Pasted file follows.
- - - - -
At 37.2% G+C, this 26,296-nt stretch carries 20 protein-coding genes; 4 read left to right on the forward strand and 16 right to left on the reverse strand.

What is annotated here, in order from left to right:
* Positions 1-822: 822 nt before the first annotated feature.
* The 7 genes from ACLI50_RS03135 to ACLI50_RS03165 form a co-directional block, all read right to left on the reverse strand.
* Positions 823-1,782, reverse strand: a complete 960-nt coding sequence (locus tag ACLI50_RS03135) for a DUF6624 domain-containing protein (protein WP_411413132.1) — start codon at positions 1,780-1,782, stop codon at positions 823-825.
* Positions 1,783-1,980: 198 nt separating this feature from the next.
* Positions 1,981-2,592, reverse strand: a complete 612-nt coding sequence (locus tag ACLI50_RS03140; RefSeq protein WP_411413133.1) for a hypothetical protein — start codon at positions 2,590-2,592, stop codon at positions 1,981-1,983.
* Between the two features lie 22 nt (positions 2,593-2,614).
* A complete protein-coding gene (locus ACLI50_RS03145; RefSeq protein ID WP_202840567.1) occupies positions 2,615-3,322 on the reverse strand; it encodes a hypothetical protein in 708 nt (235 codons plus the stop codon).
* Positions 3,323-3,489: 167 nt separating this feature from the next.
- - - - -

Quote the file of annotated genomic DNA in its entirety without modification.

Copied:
At 37.2% G+C, this 26,296-nt stretch carries 20 protein-coding genes; 4 read left to right on the forward strand and 16 right to left on the reverse strand.

What is annotated here, in order from left to right:
* Positions 1-822: 822 nt before the first annotated feature.
* The 7 genes from ACLI50_RS03135 to ACLI50_RS03165 form a co-directional block, all read right to left on the reverse strand.
* Positions 823-1,782, reverse strand: a complete 960-nt coding sequence (locus tag ACLI50_RS03135) for a DUF6624 domain-containing protein (protein WP_411413132.1) — start codon at positions 1,780-1,782, stop codon at positions 823-825.
* Positions 1,783-1,980: 198 nt separating this feature from the next.
* Positions 1,981-2,592, reverse strand: a complete 612-nt coding sequence (locus tag ACLI50_RS03140; RefSeq protein WP_411413133.1) for a hypothetical protein — start codon at positions 2,590-2,592, stop codon at positions 1,981-1,983.
* Between the two features lie 22 nt (positions 2,593-2,614).
* A complete protein-coding gene (locus ACLI50_RS03145; RefSeq protein ID WP_202840567.1) occupies positions 2,615-3,322 on the reverse strand; it encodes a hypothetical protein in 708 nt (235 codons plus the stop codon).
* Positions 3,323-3,489: 167 nt separating this feature from the next.